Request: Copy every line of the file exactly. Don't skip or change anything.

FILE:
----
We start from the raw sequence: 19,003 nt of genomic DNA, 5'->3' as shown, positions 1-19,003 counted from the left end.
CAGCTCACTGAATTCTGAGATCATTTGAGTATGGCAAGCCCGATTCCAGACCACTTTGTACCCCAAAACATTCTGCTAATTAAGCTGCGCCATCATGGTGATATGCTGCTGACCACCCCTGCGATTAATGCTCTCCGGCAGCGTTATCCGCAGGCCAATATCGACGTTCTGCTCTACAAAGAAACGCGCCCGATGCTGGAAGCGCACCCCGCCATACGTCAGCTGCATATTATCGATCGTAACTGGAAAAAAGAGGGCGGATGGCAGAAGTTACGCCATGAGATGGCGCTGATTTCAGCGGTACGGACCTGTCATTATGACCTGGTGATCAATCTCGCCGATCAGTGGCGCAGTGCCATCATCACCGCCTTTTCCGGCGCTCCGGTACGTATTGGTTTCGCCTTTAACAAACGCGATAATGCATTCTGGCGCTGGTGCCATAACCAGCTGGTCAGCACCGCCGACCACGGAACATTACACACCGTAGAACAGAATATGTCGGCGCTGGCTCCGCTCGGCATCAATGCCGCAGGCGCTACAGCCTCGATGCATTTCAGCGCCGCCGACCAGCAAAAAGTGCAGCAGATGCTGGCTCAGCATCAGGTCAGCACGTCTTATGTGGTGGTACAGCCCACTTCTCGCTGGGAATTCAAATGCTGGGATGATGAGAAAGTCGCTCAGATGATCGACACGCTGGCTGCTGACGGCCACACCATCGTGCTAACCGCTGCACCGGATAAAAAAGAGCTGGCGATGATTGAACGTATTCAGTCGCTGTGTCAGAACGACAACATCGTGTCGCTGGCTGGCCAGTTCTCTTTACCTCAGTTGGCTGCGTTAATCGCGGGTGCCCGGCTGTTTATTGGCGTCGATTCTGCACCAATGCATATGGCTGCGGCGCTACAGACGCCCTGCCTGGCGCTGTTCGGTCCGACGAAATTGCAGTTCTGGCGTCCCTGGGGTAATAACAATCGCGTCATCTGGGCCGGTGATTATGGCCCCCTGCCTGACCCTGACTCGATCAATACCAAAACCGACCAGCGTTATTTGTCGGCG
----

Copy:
We start from the raw sequence: 19,003 nt of genomic DNA, 5'->3' as shown, positions 1-19,003 counted from the left end.
CAGCTCACTGAATTCTGAGATCATTTGAGTATGGCAAGCCCGATTCCAGACCACTTTGTACCCCAAAACATTCTGCTAATTAAGCTGCGCCATCATGGTGATATGCTGCTGACCACCCCTGCGATTAATGCTCTCCGGCAGCGTTATCCGCAGGCCAATATCGACGTTCTGCTCTACAAAGAAACGCGCCCGATGCTGGAAGCGCACCCCGCCATACGTCAGCTGCATATTATCGATCGTAACTGGAAAAAAGAGGGCGGATGGCAGAAGTTACGCCATGAGATGGCGCTGATTTCAGCGGTACGGACCTGTCATTATGACCTGGTGATCAATCTCGCCGATCAGTGGCGCAGTGCCATCATCACCGCCTTTTCCGGCGCTCCGGTACGTATTGGTTTCGCCTTTAACAAACGCGATAATGCATTCTGGCGCTGGTGCCATAACCAGCTGGTCAGCACCGCCGACCACGGAACATTACACACCGTAGAACAGAATATGTCGGCGCTGGCTCCGCTCGGCATCAATGCCGCAGGCGCTACAGCCTCGATGCATTTCAGCGCCGCCGACCAGCAAAAAGTGCAGCAGATGCTGGCTCAGCATCAGGTCAGCACGTCTTATGTGGTGGTACAGCCCACTTCTCGCTGGGAATTCAAATGCTGGGATGATGAGAAAGTCGCTCAGATGATCGACACGCTGGCTGCTGACGGCCACACCATCGTGCTAACCGCTGCACCGGATAAAAAAGAGCTGGCGATGATTGAACGTATTCAGTCGCTGTGTCAGAACGACAACATCGTGTCGCTGGCTGGCCAGTTCTCTTTACCTCAGTTGGCTGCGTTAATCGCGGGTGCCCGGCTGTTTATTGGCGTCGATTCTGCACCAATGCATATGGCTGCGGCGCTACAGACGCCCTGCCTGGCGCTGTTCGGTCCGACGAAATTGCAGTTCTGGCGTCCCTGGGGTAATAACAATCGCGTCATCTGGGCCGGTGATTATGGCCCCCTGCCTGACCCTGACTCGATCAATACCAAAACCGACCAGCGTTATTTGTCGGCG